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When you hire an attorney, you should be able to do so with confidence. Clients expect their lawyers to be attentive, knowledgeable, skillful and honorable. Beware of first impressions, however, which can be deceiving. From decades ago, the film “My Cousin Vinny” comes to mind. Sometimes, however, things go wrong. When lawyers are faulted based on what they did or didn’t do, the complaints ordinarily come from former clients. A quirky case from California, however, illustrates a situation where an attorney was hauled into court, not by the party he represented in a legal proceeding but by the other side.
April 7, 2022
When you hire an attorney, you should be able to do so with confidence. Clients expect their lawyers to be attentive, knowledgeable, skillful and honorable. Beware of first impressions, however, which can be deceiving. From decades ago, the film “My Cousin Vinny” comes to mind.
Sometimes, however, things go wrong. When lawyers are faulted based on what they did or didn’t do, the complaints ordinarily come from former clients. A quirky case from California, however, illustrates a situation where an attorney was hauled into court, not by the party he represented in a legal proceeding but by the other side.
In 2016, Clean Up America, Inc., a construction and demolition debris hauler based in Los Angeles, sued one of its competitors, Arrow Disposal Services, Inc., for engaging in anticompetitive conduct – namely, illegally disposing of recyclables at landfills and covering its tracks by falsifying the weight tickets to disguise where the recyclables had actually been dumped. Clean Up was represented by Elbie J. Hickambottom, Jr. who was at the time working at a law firm called Gronemeier and Associates. Arrow then countersued alleging other anticompetitive conduct by Clean Up.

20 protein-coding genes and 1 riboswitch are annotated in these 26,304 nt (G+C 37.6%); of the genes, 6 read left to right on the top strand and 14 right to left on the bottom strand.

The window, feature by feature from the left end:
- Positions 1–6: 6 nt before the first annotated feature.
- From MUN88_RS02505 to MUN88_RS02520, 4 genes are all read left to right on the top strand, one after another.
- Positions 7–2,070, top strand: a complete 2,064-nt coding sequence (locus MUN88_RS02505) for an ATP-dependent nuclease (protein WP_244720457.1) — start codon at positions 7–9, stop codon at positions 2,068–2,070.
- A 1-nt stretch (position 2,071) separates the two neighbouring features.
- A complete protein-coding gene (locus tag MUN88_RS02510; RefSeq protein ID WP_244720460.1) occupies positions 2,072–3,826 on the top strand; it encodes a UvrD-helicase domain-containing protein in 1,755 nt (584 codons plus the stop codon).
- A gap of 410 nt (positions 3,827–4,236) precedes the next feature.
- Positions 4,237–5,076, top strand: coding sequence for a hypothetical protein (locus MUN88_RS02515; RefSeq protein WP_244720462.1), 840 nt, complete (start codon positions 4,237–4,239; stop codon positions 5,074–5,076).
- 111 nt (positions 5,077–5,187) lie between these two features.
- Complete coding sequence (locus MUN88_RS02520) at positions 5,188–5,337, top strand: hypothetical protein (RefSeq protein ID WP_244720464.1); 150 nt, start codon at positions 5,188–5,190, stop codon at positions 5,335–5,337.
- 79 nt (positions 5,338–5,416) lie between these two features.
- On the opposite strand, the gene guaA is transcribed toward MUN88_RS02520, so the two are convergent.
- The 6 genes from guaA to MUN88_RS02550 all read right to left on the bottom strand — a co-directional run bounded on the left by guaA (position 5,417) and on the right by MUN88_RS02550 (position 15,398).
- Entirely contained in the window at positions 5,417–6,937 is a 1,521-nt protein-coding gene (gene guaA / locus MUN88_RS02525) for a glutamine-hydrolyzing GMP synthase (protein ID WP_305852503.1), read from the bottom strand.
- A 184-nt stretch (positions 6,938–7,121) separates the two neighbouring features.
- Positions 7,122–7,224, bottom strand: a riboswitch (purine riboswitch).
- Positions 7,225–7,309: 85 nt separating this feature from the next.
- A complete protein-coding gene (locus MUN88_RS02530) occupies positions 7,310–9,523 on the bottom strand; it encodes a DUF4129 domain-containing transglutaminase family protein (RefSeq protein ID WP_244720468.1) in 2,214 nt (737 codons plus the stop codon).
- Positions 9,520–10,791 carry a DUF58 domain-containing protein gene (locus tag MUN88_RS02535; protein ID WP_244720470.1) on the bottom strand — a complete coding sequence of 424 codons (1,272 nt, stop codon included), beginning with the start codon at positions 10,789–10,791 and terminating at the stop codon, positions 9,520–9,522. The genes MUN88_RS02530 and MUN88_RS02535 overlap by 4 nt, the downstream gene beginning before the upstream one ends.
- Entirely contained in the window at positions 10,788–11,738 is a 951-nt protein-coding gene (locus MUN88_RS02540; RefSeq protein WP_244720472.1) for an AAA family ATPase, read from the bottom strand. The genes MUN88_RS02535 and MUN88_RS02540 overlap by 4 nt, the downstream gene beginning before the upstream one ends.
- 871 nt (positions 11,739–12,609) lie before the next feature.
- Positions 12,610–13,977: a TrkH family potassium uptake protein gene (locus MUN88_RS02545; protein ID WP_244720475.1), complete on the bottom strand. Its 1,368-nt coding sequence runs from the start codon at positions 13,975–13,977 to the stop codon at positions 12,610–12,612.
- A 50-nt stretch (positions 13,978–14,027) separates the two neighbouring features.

While the case was pending, Hickambottom sent Arrow a settlement demand letter that (a) outlined evidence Clean Up had acquired to prove Arrow's fraudulent scheme, (b) indicated his intention to obtain documents from Skanska, one of the businesses for whom Arrow hauled away debris "to authenticate that the [falsified] weight certificates came from Arrow," and (c) offered to resolve the entire case, including dismissal of the countersuit, for $2.5 million. The letter gave Arrow one week to respond. Arrow ignored it.
Hickambottom issued a subpoena duces tecum to Skanska seeking production of the weight tickets that Arrow had provided to Skanska. (That kind of subpoena orders the recipient – not necessarily a party to the case – to locate and furnish documents, material or other tangible evidence relevant to the issues a lawsuit. The literal translation of the Latin phrase subpoena duces tecum means “you must bring with you under pain”.)
When the lawyer for Skanska called the next day asking how the requested documents were relevant to the lawsuit, Hickambottom explained that Arrow had falsified the weight tickets and then used them to obtain reimbursement from the government entity that hired Skanska as a contractor.
As a follow-up to the call, Hickambottom sent a letter to Skanska's lawyer, reiterating Clean Up's theory as to how Arrow had been illegally dumping recyclable debris, and explaining why Skanska's documentation would help confirm Arrow's scheme. Skanska responded to the subpoena with its copy of the weight tickets. Hickambottom now had what he needed, and, shortly thereafter, Skanska terminated its hauling contract with Arrow.